NOTE: Commercial BCA protein kit manufacturers typically outline procedures for two different protein concentration ranges. The regular assay uses a 20:1 reagent/sample volume ratio. To accurately prepare standards for the regular assay, use a minimum sample volume of 4 µl in 80 µl of BCA reagent (larger sample volume is preferable). The mini assay uses a 1:1 reagent/sample volume ratio. To prepare sufficient volume of these 1:1 mixtures, use a minimum of 10 µl of sample and 10 µl of BCA reagent in a PCR tube. Using the same pipettor for both volumes will eliminate any pipet‐to‐pipet differences.NOTE: If the assay is to be performed at 60°C, doubling the volumes may provide greater insurance against obtaining skewed results arising from evaporation or condensation within the sealed reaction tube.NOTE: Some buffer components and reagents as well as detergents may cause the pedestal surfaces to become “unconditioned.” For example, routine use of the Bradford reagent may result in difficulty forming columns with 1‐µl samples. Although the instrument was designed for 1‐µl samples, using larger volumes (1.5 to 2.0 µl) will often overcome the inherent surface tension properties associated with some detergent‐based samples, allowing for proper column formation. Use the NanoDrop pedestal reconditioning compound (PR‐1) as a rapid means of reconditioning the pedestals when the surface properties have been compromised and liquid columns break during measurement.

Basic Protocol 3: Fluorometric Protein Assay Using a Microvolume Fluorospectrometer

  Materials
  • Quant‐iT protein assay kit (Molecular Probes cat. no. Q33210)containing:
    • Quant‐iT protein reagent
    • BSA standards (0, 25, 50, 100, 200, 300, 400, and 500 ng/µl)
    • Quant‐iT protein buffer
  • Nuclease‐free, deionized water
  • Nuclease‐free amber or foil‐wrapped 1.5‐ml polypropylene microcentrifuge tubes
  • Microvolume fluorospectrometer (NanoDrop ND‐3300 fluorospectrometer)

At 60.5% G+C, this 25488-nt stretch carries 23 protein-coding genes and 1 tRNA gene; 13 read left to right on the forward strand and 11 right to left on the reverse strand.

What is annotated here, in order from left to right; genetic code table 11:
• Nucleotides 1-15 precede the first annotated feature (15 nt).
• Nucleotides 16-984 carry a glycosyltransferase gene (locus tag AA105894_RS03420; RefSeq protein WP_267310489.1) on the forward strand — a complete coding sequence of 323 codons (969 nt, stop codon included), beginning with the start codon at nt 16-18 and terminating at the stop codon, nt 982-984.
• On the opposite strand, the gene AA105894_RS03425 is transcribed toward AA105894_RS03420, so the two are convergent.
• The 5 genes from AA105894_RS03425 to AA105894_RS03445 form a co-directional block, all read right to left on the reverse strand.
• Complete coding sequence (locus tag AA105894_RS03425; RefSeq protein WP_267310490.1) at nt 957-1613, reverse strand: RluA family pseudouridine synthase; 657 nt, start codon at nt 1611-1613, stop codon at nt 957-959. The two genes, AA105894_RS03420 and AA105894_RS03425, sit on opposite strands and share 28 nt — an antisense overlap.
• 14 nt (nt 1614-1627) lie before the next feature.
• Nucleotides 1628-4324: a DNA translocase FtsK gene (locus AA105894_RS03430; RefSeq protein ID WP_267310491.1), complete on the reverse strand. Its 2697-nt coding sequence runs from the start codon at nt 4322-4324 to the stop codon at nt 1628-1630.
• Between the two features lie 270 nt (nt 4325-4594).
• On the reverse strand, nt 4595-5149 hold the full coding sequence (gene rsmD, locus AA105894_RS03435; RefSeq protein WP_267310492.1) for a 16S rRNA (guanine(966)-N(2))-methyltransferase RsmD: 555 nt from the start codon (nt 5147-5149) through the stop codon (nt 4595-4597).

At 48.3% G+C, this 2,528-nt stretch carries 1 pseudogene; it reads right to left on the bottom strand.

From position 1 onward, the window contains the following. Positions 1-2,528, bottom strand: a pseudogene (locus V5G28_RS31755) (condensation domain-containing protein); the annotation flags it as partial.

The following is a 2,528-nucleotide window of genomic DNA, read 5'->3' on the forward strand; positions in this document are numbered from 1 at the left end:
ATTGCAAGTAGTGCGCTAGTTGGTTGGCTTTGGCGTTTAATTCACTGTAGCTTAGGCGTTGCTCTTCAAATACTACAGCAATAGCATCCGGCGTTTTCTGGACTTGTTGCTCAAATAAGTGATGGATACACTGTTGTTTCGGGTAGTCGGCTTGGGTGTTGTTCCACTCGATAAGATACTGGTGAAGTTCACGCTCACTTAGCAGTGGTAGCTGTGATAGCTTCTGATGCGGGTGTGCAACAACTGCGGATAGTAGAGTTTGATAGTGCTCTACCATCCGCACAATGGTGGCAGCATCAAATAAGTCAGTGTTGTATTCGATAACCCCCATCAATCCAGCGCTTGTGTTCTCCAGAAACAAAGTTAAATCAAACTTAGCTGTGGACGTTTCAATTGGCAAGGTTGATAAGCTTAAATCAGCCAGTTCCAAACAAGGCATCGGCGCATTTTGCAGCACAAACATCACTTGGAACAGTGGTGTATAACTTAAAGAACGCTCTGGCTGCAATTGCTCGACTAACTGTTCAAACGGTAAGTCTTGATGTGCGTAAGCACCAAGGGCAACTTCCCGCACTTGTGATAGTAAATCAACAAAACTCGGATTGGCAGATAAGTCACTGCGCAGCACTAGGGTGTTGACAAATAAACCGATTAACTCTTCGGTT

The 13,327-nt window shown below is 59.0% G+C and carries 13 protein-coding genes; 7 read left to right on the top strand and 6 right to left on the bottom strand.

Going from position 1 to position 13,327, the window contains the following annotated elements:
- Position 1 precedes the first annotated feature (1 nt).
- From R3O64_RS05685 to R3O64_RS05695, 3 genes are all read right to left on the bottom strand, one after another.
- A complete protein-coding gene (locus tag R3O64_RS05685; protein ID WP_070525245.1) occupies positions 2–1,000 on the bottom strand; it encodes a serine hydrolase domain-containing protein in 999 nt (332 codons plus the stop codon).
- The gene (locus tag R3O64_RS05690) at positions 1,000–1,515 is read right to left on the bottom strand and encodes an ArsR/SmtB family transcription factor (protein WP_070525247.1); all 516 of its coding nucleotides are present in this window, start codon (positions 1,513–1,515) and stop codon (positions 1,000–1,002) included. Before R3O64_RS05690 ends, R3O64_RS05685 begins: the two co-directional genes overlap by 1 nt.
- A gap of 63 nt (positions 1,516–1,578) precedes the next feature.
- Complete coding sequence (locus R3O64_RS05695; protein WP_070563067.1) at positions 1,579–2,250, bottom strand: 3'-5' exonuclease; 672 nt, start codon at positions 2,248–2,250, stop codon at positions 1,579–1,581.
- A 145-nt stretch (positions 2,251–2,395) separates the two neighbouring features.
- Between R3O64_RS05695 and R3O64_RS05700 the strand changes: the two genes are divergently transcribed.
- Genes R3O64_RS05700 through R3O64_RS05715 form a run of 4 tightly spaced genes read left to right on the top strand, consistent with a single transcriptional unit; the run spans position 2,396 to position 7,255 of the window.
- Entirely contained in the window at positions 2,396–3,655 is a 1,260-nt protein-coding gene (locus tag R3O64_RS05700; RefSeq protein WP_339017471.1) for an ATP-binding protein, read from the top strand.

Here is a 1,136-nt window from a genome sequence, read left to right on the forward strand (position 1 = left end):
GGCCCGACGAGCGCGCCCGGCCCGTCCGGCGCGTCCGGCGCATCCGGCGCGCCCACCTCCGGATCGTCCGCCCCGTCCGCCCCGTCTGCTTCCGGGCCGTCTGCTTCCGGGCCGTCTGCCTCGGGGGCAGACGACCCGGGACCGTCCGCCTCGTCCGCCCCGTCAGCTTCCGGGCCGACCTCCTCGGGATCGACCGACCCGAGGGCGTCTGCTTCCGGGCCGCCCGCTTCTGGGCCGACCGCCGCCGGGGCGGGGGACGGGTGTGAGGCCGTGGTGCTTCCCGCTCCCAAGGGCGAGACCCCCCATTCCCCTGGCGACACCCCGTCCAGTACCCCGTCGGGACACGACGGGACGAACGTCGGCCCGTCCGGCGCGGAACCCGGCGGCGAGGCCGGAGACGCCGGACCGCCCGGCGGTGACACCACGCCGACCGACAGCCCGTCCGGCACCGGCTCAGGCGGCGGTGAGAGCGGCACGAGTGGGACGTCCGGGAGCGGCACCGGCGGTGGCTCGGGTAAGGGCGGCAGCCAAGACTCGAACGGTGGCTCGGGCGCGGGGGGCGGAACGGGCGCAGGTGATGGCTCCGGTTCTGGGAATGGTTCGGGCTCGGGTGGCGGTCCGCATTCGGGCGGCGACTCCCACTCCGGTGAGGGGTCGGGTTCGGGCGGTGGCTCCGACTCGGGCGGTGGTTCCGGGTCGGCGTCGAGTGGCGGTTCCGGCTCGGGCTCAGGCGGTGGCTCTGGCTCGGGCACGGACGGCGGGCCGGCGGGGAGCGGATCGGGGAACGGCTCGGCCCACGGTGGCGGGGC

• 2‐µl pipettor (low‐retention, nuclease‐free tips)
  • Laboratory wipes (e.g., Kimwipes)
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Figures

Videos

Literature Cited

Literature Cited
   Aitken, A. and Learmonth, M. 1996. Protein determination by UV absorption. In Protein Protocols Handbook (J.M. Walker, ed). Springer, Secaucus, N.J.
   Bradford, M.M. 1976. A rapid and sensitive method for the quantitation of microgram quantities of protein utilizing the principle of protein‐dye binding. Anal. Biochem. 72:248‐254.
   Lowry, O.H., Rosebrough, N.J., Farr, A., and Randall, R.J. 1951. Protein measurement with the Folin phenol reagent. J. Biol. Chem. 193:265‐275.
   Ohnishi, S.T. and Barr, J.K. 1978. A simplified method of quantitating protein using the biuret and phenol reagents. Anal. Biochem. 86:193‐200.
   Reisner, A.H., Nemes, P., and Bucholtz, C. 1975. Use of Coomassie Brilliant Blue G250 perchloric acid solution for staining in electrophoresis and isoelectric focusing on polyacrylamide gels. Anal. Biochem. 64:509‐516.
   Simonian, M.H. and Smith, J.A. 2006. Spectrophotometric and colorimetric determination of protein concentration. Curr. Protoc. Mol. Biol. 10:1A.17.
   Smith, P.K., Krohn, R.I., Hermanson, G.T., Mallia, A.K., Gartner, F.H., Provenzano, M.D., Fujimoto, E.K., Goeke, N.M., Olson, B.J., and Klenk, D.C. 1985. Measurement of protein using bicinchoninic acid. Anal. Biochem. 150:76‐85.
   Stoscheck, C.M. 1990. Quantitation of protein. Meth. Enzymol. 182:50‐68.